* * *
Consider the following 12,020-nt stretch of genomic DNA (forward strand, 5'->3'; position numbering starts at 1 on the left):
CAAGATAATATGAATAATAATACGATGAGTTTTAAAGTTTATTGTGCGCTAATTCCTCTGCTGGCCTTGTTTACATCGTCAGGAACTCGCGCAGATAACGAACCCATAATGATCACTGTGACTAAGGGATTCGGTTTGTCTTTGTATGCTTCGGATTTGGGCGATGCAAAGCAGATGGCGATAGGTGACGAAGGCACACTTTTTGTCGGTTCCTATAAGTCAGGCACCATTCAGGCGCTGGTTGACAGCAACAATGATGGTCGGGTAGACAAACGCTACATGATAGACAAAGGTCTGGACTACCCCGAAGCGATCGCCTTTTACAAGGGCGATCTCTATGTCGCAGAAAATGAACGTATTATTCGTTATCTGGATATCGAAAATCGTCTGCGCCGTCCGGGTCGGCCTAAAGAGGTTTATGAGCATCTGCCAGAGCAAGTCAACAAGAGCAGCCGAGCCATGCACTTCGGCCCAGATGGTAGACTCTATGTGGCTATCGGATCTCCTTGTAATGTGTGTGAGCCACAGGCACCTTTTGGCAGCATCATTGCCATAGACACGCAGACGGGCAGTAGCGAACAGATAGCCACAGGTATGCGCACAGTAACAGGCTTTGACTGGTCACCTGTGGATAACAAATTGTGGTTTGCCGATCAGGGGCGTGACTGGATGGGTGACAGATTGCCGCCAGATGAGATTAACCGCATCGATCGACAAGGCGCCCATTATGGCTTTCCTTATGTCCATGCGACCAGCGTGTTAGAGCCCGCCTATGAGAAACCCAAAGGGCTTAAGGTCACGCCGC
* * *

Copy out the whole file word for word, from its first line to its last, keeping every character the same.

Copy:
Consider the following 12,020-nt stretch of genomic DNA (forward strand, 5'->3'; position numbering starts at 1 on the left):
CAAGATAATATGAATAATAATACGATGAGTTTTAAAGTTTATTGTGCGCTAATTCCTCTGCTGGCCTTGTTTACATCGTCAGGAACTCGCGCAGATAACGAACCCATAATGATCACTGTGACTAAGGGATTCGGTTTGTCTTTGTATGCTTCGGATTTGGGCGATGCAAAGCAGATGGCGATAGGTGACGAAGGCACACTTTTTGTCGGTTCCTATAAGTCAGGCACCATTCAGGCGCTGGTTGACAGCAACAATGATGGTCGGGTAGACAAACGCTACATGATAGACAAAGGTCTGGACTACCCCGAAGCGATCGCCTTTTACAAGGGCGATCTCTATGTCGCAGAAAATGAACGTATTATTCGTTATCTGGATATCGAAAATCGTCTGCGCCGTCCGGGTCGGCCTAAAGAGGTTTATGAGCATCTGCCAGAGCAAGTCAACAAGAGCAGCCGAGCCATGCACTTCGGCCCAGATGGTAGACTCTATGTGGCTATCGGATCTCCTTGTAATGTGTGTGAGCCACAGGCACCTTTTGGCAGCATCATTGCCATAGACACGCAGACGGGCAGTAGCGAACAGATAGCCACAGGTATGCGCACAGTAACAGGCTTTGACTGGTCACCTGTGGATAACAAATTGTGGTTTGCCGATCAGGGGCGTGACTGGATGGGTGACAGATTGCCGCCAGATGAGATTAACCGCATCGATCGACAAGGCGCCCATTATGGCTTTCCTTATGTCCATGCGACCAGCGTGTTAGAGCCCGCCTATGAGAAACCCAAAGGGCTTAAGGTCACGCCGC